Yesterday, the Labour Party became the first party to finalise its candidates for the 41 Police and Crime Commissioners (PCCs) to be elected this November. There have been widespread fears that this new role will be heavily dominated by male candidates so Labour’s list gives us the first glimpse of how women might fare.
An initial glance gives us 15 women candidates to 26 men, or put another way, 36.6% of Labour’s PCC candidates are women. This is far from the ideal 50/50 split, but it is at least better than the paltry 22% which makes up the number of women in Westminster.
Further analysis paints a more worrying picture however. Picking women candidates is one thing, but they must stand a fair chance of getting into office if equality is ever to be achieved.
With this in mind I gave each candidate a ‘winnability rating’, an admittedly very rough estimate of how much chance each candidate had of being elected based upon Labour’s typical performances in that area. A candidate rated ‘1’ had almost no chance of being elected, a candidate rated ‘2’ was in an environment that leaned against them, a candidate rated ‘3’ was in a toss-up and so on. A higher number meant more chance of being elected.
The numbers broke down like this:
This produces a mean winnability of 3.1 for male candidates and 2.1 for female candidates, so women find themselves in significantly less winnable seats.
This is confirmed by a look through the list. For example, in Wales, there are four PCC candidates. Of those, just one is a woman, Christine Gwyther who is standing in Dyfed-Powys, which covers the parts of Wales with weakest support for Labour (I rated the election as a toss-up).
In the South West, four out of five of Labour’s candidates are women, but the South West is an extremely poor region for Labour. It is very difficult to imagine Rachael Rogers in Dorset, Nicky Williams in Devon and Cornwall or Rupi Dhanda in Gloucestershire getting elected. The one man nominated in the South West is Bob Ashford in Avon and Somerset. As that authority covers Bristol it is perhaps the only one which Labour has any real chance of winning (though I gave it a ‘2’ as I thought a Labour loss was still more likely than not).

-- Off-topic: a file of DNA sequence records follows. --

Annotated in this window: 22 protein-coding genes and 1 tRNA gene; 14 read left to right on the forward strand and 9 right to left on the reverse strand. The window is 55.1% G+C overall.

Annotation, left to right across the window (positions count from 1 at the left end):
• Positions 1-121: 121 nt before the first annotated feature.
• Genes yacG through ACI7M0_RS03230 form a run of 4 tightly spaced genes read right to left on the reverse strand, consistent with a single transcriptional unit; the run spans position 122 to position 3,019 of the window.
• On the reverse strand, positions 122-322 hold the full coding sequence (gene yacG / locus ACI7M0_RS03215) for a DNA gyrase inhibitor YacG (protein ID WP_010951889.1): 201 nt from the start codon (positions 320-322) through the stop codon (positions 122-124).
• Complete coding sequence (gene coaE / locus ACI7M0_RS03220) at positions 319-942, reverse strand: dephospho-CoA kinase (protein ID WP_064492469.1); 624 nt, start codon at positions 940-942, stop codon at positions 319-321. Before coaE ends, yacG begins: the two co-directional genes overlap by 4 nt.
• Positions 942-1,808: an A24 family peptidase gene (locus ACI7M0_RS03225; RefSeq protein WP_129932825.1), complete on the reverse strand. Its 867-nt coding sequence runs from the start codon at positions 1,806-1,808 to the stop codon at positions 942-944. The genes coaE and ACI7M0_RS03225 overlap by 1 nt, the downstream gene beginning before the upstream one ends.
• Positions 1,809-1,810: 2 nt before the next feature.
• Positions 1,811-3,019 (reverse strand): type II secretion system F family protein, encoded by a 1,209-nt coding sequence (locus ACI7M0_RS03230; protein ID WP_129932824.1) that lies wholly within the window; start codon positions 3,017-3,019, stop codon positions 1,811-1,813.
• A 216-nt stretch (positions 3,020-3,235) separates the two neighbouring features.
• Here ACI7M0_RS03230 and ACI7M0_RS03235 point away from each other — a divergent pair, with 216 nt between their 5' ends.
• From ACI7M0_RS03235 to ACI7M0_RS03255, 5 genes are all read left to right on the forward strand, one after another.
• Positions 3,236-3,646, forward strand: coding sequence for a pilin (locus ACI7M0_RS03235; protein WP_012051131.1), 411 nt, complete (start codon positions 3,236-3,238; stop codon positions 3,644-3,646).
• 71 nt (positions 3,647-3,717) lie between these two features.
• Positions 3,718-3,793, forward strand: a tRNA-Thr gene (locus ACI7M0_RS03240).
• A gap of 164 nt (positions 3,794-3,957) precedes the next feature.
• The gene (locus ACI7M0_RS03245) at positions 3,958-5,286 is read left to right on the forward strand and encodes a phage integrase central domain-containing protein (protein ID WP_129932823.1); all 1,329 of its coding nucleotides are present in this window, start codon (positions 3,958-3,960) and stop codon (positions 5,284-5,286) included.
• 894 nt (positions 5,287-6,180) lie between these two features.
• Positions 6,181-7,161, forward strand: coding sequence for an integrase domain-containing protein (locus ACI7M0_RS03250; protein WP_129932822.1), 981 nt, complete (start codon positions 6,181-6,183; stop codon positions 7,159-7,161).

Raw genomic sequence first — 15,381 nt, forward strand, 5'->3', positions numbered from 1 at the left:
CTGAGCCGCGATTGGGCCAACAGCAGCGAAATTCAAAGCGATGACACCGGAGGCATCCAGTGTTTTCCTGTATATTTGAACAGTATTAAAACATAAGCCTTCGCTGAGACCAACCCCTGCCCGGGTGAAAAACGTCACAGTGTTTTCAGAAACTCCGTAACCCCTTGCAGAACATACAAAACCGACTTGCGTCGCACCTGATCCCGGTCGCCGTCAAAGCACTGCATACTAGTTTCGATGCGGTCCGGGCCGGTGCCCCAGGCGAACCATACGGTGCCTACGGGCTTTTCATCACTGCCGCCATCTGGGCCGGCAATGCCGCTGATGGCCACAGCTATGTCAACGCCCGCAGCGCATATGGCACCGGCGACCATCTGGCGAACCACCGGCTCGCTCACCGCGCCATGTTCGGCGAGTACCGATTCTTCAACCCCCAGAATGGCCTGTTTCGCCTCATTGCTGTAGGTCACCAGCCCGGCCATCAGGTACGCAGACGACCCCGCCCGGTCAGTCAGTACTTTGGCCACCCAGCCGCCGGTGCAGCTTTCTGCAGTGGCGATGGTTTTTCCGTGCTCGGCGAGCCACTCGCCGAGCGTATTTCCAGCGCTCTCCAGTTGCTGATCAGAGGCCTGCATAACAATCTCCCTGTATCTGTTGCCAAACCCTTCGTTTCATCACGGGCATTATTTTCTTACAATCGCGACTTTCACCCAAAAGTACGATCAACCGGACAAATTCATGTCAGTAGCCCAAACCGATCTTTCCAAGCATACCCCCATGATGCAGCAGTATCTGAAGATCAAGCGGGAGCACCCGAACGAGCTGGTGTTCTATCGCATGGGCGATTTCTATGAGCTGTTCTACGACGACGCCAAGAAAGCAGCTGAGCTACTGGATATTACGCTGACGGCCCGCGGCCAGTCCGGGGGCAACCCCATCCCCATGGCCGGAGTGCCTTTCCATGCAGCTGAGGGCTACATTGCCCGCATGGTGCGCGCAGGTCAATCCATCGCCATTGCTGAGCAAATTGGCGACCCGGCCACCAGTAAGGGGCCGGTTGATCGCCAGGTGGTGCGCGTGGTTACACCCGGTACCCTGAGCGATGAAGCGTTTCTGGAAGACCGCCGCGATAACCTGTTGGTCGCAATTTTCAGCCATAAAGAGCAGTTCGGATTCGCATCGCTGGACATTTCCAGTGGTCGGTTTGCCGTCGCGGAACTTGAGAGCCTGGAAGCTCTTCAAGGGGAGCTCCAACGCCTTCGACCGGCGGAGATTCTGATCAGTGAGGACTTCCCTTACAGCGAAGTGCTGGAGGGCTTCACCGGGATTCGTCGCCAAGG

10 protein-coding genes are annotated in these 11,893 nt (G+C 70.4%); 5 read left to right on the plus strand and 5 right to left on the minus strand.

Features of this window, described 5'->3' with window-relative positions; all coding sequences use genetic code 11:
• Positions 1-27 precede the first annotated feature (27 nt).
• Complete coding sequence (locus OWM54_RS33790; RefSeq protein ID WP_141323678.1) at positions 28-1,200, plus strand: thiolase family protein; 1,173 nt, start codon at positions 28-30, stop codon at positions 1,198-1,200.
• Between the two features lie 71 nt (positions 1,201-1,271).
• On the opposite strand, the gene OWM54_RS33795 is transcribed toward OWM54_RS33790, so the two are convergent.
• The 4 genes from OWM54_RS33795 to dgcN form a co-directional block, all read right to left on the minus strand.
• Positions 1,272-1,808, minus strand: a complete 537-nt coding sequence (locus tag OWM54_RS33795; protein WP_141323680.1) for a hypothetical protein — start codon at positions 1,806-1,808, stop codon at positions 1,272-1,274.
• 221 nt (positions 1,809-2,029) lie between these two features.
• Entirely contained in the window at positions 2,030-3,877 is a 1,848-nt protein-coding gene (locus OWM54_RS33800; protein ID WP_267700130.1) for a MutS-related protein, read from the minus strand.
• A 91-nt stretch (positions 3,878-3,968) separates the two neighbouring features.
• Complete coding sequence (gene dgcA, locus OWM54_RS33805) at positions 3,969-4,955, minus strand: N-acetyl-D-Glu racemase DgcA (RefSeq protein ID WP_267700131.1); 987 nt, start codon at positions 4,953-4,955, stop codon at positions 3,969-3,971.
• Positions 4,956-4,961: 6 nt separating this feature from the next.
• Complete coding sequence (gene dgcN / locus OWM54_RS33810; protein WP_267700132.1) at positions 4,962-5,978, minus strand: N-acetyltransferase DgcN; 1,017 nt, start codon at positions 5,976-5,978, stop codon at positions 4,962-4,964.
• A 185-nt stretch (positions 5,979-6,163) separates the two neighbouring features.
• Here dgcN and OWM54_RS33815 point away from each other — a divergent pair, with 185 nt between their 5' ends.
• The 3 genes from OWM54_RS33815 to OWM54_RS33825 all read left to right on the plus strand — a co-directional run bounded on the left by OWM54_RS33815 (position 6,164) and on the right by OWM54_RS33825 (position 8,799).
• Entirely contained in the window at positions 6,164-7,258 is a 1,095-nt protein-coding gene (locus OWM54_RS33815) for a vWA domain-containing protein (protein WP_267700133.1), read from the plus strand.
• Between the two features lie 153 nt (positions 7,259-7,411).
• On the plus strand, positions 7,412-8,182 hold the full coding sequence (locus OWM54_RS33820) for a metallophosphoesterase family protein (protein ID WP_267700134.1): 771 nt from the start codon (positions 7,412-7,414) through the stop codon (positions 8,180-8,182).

In all these numbers suggest that, on the 15th of November, somewhere between 12 and 14 male Labour candidates are liable to be elected compared to just 3-5 female ones.
Additionally, it is worth considering that Labour is generally the best party when it comes to gender balance.
For example, looking at a breakdown of parties in the House of Commons by percentage of women we can see that Labour has slightly more than double the percentage of women MPs of the Conservative Party.
|Percentage of Women MPs
Looking through the lists of potential candidates on sites such as topofthecops.com it indeed appears that the Conservative Party’s candidates are likely to be even more male than Labour’s.
All the political parties have a vital role to play in allowing female candidates a fair shot at election. Simply selecting women is not enough. Having woman candidates is one thing, but they must be placed in winnable seats if a respectable gender balance is ever going to be reached.
Women make up 50% of the population and pay the same taxes as men. They should have an equal say in how their streets are policed.
The Electoral Reform Society is part of the Counting Women IN campaign, fighting for 50/50 at all levels of UK government. Equality is simply good politics. Join us.